Brussels regulators have accused Apple of violating EU competition law by abusing its dominant position in mobile payments to restrict rivals’ access to contactless technology.
Antitrust investigators are concerned that the U.S. technology group is preventing competitors from accessing “tap and go” chips or near-field communications (NFCs) for the benefit of its own Apple Pay system, the European Commission said in a statement Monday.
Margrethe Vestager, the EU’s executive vice president in charge of competition policy, said Brussels had “indications that Apple was restricting third-party access to key technologies needed to develop rival mobile wallet solutions on Apple devices”.
She added that the commission “had so far found out that Apple may have restricted competition in favor of its own solution Apple Pay”.
If confirmed, “such conduct would be unlawful under our competition rules,” Vestager said. The company could face fines of up to 10 percent of global revenue if the charges are upheld.
The EU accusation is the latest in a series of antitrust investigations opened against the technology giant in Brussels. Apple is also facing scrutiny of how it could be to the detriment of competitors in the App Store by charging 30 percent of some subscription fees, while denying some services the ability to tell users that there are other ways to upgrade. This case was opened after the music streaming service Spotify complained to the commission more than two years ago.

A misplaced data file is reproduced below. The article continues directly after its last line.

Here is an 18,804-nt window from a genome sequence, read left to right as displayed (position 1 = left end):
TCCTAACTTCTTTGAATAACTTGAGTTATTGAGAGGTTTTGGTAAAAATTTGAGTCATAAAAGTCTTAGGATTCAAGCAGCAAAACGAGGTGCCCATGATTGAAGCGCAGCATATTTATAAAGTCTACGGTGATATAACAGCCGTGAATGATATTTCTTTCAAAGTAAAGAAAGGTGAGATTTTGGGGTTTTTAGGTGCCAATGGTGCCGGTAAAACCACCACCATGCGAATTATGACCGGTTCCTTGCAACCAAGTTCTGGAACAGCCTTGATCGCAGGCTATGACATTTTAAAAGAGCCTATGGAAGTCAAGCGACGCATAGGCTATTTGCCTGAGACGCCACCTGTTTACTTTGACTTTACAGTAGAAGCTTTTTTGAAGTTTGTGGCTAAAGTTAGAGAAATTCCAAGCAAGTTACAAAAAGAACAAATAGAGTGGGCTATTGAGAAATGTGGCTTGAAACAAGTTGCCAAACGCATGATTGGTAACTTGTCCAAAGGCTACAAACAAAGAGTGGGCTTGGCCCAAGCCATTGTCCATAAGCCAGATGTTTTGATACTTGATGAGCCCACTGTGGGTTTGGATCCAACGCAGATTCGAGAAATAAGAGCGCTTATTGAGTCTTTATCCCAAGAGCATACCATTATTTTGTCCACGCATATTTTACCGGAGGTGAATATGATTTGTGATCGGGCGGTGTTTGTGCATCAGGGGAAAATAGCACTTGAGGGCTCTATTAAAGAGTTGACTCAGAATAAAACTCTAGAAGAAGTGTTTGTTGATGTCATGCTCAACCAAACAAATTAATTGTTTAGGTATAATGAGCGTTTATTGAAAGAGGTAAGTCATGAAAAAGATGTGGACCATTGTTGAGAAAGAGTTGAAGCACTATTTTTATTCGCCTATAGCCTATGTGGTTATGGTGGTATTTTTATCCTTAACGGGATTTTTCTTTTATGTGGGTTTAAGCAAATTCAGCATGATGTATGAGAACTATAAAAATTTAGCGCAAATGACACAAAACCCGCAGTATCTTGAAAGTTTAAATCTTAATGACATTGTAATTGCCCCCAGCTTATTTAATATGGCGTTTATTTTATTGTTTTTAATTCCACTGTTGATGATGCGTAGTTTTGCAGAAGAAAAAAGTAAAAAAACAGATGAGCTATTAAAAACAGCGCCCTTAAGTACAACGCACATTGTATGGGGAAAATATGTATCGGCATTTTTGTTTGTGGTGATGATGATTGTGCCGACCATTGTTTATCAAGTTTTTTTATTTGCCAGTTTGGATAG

The new allegations come after Brussels approved two landmark legislation, including the Digital Markets Act, which aims to limit the power of large technology groups.
In its preliminary findings in the recent case, Brussels said it believed that Apple “enjoys significant market power in the market for smart mobile devices and a dominant position in the mobile wallet markets”.
The results of the survey added: “Apple Pay is the only mobile wallet solution that can access the required NFC input on iOS. Apple does not make it available to third-party app developers of mobile wallets. NFC ‘tap and go’ – the technology is embedded in Apple’s mobile devices for in-store payments. “
Apple said: “We have designed Apple Pay to provide users with an easy and secure way to present their existing payment cards digitally, and for banks and other financial institutions to offer contactless payments to their customers. Apple Pay is just one of many options, available to European consumers to make payments, and has ensured equal access to NFC, while setting industry-leading standards for privacy and security.
“We will continue to engage with the Commission to ensure that European consumers have access to the payment option of their choice in a safe and secure environment.”
Vestager said: “Mobile payments are playing a rapidly growing role in our digital economy. It is important for the integration of European payment markets that consumers benefit from a competitive and innovative payment landscape.”